By Janet Shamlian, NBC News correspondent
I spend a lot of time on planes, but the flight I took from Dayton to D.C. last Saturday will be hard to top. The seats were filled with American heroes, seventy World War II veterans traveling to their memorial aboard an Honor Flight. The Greatest Generation is moving a little slower these days, and more than a few initially feared the trip was beyond their reach.
82-year-old Robert Huesing of Hamilton, Ohio was my seatmate. I am now fully briefed in the antics of a navy cook aboard a Landing Ship Tank in 1944. It was great stuff, and I couldn't help wonder about the stories in the seats all around me.
Most of the veterans aboard didn't know Earl Morse, which suited him just fine. Earl is a retired Air Force Captain whose passion for flying is surpassed only by his love of country. During a stint at the VA, he was struck by veterans who told him they physically or financially couldn't swing a trip to see their newly completed memorial. Earl refused to accept that, and Honor Flight was born.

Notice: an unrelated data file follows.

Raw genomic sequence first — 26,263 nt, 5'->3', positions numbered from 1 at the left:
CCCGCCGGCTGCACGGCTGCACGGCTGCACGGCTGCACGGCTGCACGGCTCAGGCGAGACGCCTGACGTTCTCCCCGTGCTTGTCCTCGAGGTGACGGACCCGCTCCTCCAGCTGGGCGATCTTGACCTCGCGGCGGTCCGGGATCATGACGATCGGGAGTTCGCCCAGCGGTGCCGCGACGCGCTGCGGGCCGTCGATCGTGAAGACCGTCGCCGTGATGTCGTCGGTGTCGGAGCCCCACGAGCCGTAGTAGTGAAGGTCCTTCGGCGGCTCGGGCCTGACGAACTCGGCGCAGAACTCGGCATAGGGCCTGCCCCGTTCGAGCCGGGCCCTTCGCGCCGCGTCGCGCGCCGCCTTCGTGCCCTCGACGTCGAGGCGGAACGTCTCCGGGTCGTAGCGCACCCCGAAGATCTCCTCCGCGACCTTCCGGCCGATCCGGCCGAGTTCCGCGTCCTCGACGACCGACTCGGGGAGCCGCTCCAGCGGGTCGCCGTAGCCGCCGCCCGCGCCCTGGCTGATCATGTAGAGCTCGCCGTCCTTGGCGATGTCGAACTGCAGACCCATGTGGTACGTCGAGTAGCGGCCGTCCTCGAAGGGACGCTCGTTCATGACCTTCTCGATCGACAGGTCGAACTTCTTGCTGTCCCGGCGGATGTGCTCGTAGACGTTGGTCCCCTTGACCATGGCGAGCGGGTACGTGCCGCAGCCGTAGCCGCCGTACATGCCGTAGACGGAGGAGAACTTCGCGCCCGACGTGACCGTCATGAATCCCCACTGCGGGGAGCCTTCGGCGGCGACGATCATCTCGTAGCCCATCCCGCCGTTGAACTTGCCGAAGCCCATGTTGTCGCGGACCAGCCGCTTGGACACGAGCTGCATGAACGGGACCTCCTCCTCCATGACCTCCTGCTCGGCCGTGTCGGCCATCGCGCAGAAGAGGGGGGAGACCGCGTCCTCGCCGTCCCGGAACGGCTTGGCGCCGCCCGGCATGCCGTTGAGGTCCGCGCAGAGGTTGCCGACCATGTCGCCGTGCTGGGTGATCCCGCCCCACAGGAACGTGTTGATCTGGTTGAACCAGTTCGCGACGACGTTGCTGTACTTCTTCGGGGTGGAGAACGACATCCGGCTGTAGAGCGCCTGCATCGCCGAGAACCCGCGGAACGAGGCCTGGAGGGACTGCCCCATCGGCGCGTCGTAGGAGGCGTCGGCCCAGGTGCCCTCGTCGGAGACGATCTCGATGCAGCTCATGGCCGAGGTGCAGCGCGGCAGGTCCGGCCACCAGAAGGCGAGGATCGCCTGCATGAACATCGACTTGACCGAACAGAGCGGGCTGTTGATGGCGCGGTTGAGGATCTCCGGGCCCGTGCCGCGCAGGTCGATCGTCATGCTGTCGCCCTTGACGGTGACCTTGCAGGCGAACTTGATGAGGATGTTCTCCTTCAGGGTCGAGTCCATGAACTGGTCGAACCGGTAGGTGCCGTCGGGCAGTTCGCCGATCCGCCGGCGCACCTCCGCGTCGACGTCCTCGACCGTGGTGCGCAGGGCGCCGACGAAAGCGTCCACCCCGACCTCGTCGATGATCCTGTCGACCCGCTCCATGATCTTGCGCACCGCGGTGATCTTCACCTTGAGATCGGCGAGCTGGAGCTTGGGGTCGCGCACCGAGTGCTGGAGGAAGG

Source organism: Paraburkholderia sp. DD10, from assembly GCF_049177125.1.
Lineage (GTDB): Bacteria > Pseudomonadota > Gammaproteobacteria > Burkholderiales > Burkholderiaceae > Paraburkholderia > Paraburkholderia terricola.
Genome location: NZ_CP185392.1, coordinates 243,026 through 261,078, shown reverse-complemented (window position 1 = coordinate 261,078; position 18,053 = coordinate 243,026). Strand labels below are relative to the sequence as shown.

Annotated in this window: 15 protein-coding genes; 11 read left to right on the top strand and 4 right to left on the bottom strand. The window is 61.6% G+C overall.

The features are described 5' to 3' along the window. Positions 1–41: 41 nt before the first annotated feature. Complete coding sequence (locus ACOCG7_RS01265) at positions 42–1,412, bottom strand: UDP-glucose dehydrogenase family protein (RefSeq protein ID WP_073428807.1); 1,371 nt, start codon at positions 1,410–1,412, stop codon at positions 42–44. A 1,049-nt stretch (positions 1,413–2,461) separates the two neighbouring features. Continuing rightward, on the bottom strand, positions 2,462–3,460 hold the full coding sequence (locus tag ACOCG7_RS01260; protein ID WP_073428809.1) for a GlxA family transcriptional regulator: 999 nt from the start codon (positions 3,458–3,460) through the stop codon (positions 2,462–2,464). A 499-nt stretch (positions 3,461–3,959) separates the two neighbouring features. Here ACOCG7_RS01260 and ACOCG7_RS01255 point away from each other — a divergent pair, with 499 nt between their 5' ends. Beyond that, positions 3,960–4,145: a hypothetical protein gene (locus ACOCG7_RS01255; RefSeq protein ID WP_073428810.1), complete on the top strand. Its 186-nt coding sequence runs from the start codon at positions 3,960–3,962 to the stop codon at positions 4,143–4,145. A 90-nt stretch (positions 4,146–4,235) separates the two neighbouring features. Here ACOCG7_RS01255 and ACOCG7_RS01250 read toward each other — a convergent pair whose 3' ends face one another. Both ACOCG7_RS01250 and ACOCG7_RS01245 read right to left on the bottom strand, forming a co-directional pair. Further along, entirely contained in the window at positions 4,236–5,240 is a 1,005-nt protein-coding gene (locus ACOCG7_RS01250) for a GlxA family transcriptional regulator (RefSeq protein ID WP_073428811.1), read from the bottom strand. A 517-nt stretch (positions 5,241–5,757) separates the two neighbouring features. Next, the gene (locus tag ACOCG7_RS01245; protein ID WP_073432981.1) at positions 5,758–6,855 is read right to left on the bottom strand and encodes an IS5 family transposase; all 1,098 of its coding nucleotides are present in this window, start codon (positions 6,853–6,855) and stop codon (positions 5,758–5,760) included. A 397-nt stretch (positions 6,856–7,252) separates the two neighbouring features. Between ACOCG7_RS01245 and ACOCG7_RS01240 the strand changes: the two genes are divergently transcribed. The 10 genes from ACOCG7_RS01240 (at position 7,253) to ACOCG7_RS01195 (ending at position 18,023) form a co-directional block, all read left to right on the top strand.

Oh, to be on that first flight; three veterans and Earl at the controls of a can opener-sized Cessna. It didn't stay small for long. Today, Honor Flight offers our heroes free trips out of 30 states. Guardians help them navigate airport security (they volunteer for that!) and push wheelchairs. Private donations fund it all at a cost of about $250 per person.
Earl's photo must be in a dictionary somewhere under the word 'restless.' Just getting him to sit down with us for tonight's Making A Difference report took the better part of a day, as my patient camera crew will attest. As Earl sees it, he's racing the clock. While 6,000 veterans have taken an Honor Flight, he's focused on those who haven't. Thousands of World War II vets are passing away each month, and hundreds are still waiting for a trip. Earl won't rest until he honors each and every hero. With that kind of job ahead of him, there's little time to talk.
Find out more about the Honor Flight Network.
photo - NBC's Janet Shamlian with World War II veteran Robert Huesing aboard an honor flight to Washington, DC